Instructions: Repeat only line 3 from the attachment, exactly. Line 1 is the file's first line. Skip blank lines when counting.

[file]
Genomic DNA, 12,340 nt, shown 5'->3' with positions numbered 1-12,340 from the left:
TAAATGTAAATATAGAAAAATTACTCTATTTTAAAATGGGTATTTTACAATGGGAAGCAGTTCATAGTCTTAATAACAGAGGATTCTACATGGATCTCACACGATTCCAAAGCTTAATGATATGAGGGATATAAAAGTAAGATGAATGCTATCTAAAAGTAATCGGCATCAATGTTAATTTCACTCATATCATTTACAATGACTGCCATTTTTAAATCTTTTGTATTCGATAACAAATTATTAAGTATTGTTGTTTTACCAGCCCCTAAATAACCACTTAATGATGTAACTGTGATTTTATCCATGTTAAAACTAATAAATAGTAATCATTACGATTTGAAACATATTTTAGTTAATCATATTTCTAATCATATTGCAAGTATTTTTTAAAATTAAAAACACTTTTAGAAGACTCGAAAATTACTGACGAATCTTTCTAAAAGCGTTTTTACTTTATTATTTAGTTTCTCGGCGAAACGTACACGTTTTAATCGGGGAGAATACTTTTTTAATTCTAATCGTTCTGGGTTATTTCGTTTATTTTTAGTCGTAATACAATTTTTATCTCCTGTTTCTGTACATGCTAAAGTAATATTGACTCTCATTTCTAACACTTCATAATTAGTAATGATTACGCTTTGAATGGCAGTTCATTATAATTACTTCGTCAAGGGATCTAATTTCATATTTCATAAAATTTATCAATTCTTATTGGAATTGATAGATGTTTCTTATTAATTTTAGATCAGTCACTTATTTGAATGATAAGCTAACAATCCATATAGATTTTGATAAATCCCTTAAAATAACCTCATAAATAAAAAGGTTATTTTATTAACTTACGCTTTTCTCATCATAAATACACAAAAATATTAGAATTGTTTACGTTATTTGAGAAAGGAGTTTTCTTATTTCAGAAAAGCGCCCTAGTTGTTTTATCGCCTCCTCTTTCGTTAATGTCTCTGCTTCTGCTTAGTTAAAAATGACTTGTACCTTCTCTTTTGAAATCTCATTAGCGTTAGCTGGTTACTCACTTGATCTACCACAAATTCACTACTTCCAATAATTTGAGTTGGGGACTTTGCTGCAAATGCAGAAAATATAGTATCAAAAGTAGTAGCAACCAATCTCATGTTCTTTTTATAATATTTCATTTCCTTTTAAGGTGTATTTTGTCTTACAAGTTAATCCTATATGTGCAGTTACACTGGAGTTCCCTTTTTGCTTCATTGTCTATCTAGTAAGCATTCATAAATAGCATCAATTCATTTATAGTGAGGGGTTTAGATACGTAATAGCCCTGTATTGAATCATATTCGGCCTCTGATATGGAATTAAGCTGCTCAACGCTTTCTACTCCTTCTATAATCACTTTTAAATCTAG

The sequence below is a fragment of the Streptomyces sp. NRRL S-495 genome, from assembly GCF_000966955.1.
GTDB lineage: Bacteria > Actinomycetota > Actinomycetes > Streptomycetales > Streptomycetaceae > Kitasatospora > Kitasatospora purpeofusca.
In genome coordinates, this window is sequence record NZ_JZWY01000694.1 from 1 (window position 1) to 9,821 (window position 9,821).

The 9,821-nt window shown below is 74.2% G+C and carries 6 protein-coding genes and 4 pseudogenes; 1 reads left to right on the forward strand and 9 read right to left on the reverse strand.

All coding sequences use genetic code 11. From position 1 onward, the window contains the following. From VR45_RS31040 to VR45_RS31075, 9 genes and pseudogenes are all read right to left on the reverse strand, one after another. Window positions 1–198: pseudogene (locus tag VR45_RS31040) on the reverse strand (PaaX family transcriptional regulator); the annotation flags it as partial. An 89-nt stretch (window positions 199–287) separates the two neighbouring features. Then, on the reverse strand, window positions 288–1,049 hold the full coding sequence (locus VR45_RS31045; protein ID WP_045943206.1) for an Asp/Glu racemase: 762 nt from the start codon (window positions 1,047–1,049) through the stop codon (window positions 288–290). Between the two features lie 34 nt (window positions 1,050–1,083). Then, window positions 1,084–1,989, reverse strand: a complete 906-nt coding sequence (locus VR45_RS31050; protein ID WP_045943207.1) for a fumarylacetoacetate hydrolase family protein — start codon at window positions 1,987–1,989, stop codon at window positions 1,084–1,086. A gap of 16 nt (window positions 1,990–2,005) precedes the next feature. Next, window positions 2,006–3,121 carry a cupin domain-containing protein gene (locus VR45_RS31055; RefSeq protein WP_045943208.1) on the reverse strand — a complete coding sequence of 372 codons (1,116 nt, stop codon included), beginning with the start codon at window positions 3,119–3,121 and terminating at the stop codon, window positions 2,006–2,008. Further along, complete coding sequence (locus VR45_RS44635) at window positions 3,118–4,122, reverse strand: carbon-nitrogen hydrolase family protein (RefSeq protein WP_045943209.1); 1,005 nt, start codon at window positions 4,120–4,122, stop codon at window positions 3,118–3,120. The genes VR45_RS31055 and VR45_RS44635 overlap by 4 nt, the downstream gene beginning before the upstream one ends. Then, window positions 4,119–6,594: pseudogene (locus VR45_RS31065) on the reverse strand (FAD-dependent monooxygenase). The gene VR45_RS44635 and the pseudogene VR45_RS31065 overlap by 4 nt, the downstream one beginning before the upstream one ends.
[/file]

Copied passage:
The sequence below is a fragment of the Streptomyces sp. NRRL S-495 genome, from assembly GCF_000966955.1.